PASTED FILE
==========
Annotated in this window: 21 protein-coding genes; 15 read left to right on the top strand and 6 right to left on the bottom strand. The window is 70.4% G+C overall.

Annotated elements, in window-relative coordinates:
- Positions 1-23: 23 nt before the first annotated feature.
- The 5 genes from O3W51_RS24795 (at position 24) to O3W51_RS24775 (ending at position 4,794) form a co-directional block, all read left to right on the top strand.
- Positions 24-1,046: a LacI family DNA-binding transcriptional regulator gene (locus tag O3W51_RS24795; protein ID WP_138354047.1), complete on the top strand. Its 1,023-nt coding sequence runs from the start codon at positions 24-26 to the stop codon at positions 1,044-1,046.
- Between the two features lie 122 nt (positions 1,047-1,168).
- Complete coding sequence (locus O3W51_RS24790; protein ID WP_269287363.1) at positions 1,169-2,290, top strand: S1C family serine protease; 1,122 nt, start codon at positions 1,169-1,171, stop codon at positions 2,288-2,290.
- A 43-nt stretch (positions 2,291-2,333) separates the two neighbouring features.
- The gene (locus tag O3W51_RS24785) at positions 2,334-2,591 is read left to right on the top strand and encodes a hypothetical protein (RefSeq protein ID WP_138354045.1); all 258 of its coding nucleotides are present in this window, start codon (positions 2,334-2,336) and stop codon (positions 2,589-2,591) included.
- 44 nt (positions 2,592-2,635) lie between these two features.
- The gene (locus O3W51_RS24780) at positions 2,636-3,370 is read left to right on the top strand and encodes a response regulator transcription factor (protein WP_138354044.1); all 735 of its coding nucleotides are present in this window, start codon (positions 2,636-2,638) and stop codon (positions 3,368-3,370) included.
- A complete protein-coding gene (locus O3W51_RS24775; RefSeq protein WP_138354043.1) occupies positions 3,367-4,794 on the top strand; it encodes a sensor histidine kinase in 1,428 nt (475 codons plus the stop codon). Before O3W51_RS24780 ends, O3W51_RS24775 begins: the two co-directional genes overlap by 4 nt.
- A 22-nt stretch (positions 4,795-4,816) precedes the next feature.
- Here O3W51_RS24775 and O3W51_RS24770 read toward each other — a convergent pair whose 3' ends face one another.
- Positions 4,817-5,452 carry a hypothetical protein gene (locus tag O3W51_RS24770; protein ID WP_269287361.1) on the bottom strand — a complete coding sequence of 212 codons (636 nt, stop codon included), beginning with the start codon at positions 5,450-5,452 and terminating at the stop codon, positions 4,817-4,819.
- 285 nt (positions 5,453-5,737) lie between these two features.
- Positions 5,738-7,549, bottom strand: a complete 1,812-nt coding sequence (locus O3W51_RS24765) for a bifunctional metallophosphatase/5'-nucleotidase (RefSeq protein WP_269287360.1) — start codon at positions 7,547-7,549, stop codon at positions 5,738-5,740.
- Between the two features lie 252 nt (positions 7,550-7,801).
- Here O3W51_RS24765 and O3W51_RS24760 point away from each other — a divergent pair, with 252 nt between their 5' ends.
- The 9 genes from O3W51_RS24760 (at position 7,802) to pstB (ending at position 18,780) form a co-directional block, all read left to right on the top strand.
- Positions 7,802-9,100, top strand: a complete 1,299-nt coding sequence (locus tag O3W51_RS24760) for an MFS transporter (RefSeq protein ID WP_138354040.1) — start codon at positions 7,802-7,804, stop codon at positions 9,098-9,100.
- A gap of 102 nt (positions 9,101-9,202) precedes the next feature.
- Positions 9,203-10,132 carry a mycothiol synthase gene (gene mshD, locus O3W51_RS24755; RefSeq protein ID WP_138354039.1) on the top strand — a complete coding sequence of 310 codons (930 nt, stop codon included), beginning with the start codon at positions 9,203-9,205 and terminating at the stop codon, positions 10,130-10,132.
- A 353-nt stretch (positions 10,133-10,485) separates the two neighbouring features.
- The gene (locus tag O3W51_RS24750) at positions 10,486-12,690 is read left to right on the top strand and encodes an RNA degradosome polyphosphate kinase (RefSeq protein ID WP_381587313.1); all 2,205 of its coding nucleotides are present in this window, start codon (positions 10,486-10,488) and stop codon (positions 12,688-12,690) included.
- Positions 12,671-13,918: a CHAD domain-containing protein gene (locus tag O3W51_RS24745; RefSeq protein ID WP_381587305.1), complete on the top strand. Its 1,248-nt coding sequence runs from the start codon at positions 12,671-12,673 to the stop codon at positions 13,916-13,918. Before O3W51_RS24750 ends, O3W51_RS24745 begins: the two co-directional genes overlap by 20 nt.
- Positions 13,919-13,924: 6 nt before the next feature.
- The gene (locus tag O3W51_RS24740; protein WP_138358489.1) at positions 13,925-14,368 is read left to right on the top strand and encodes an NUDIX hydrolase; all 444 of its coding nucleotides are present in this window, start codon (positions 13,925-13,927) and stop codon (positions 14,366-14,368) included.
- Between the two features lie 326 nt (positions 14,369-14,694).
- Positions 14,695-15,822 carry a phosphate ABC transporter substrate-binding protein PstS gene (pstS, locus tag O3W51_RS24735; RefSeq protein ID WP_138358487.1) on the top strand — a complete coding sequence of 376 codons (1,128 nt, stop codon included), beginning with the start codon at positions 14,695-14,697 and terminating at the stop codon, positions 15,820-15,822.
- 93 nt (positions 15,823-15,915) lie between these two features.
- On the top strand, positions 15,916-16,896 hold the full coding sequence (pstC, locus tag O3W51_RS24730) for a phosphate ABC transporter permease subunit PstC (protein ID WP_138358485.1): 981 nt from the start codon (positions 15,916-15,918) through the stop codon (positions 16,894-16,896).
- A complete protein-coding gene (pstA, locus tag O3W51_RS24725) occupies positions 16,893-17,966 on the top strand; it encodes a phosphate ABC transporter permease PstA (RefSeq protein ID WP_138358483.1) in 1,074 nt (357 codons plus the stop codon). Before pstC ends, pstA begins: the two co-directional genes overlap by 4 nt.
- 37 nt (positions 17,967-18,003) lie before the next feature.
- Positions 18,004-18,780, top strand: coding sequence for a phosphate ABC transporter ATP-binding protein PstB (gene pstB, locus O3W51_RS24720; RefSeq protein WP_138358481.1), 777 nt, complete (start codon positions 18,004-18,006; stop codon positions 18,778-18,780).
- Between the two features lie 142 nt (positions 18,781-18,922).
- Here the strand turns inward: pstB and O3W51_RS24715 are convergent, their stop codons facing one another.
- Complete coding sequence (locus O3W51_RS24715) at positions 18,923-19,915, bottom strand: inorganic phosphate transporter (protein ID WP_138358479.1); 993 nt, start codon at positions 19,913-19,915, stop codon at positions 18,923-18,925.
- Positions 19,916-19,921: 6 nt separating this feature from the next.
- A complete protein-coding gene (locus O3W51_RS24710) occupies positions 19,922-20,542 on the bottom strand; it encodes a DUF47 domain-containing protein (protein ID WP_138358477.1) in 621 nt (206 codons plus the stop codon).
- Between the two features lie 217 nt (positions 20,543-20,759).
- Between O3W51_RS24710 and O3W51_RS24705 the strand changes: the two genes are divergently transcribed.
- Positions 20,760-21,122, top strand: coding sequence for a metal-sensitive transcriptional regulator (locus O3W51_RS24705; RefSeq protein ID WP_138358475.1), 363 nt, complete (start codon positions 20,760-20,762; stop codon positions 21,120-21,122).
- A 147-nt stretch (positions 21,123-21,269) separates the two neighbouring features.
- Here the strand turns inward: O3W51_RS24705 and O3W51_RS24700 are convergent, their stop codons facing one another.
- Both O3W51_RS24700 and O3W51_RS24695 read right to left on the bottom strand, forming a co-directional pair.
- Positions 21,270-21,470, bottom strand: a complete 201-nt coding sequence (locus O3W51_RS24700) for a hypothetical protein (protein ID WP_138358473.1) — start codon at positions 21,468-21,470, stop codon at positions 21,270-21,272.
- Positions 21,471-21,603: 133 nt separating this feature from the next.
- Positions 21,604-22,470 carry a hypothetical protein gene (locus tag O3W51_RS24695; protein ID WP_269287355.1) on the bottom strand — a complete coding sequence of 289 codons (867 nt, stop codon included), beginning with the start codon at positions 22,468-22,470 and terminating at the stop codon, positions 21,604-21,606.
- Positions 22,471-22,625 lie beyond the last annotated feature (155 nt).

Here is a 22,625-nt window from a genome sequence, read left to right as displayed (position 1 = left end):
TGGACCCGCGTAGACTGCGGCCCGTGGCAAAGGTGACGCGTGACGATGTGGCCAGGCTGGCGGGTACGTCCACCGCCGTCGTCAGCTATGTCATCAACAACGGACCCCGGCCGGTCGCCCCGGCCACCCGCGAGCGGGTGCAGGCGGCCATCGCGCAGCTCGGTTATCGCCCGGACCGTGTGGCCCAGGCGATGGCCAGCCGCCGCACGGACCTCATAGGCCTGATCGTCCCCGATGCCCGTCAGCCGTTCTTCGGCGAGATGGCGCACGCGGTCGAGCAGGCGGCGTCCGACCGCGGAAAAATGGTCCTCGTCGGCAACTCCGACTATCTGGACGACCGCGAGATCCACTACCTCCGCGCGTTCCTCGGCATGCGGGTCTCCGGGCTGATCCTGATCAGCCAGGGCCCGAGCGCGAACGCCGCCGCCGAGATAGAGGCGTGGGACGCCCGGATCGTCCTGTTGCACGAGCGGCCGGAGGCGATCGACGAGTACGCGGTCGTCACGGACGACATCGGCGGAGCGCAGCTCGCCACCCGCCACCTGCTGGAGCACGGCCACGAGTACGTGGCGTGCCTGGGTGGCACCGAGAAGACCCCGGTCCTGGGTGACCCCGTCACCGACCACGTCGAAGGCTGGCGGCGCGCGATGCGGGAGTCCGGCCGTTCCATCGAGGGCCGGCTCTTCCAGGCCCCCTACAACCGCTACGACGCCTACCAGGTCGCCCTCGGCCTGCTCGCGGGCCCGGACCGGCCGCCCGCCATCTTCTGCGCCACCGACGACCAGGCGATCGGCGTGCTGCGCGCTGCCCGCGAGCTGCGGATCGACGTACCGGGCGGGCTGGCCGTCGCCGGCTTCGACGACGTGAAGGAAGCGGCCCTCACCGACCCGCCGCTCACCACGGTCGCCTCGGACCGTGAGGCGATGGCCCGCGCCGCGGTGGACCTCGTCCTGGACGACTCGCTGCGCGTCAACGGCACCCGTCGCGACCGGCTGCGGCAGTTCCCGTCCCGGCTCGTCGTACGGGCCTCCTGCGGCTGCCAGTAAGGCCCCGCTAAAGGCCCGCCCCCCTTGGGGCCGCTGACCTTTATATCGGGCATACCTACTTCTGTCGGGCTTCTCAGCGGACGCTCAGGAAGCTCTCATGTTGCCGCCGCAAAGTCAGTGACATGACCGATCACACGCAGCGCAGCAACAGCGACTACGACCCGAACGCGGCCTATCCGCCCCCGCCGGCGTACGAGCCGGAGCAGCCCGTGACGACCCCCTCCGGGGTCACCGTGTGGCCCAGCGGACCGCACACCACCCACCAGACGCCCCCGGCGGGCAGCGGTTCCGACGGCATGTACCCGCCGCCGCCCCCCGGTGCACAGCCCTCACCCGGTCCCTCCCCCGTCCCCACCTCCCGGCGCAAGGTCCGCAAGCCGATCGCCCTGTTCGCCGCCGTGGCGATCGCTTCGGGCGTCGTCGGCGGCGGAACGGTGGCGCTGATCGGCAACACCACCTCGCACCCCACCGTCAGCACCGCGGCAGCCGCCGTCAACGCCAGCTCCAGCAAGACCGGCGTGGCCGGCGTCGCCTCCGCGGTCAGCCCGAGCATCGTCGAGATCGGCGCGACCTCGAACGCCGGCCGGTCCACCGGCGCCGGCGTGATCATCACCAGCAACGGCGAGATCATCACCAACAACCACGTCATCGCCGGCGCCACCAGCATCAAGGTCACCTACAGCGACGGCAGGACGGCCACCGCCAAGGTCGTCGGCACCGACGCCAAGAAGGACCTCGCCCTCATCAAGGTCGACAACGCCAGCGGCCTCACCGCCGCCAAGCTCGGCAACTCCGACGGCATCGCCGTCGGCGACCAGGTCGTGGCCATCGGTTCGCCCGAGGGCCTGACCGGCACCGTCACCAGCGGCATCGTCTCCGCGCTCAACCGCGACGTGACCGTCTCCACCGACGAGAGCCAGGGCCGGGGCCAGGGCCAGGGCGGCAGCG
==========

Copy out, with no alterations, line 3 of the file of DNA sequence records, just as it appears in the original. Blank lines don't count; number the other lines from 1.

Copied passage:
- Positions 1-23: 23 nt before the first annotated feature.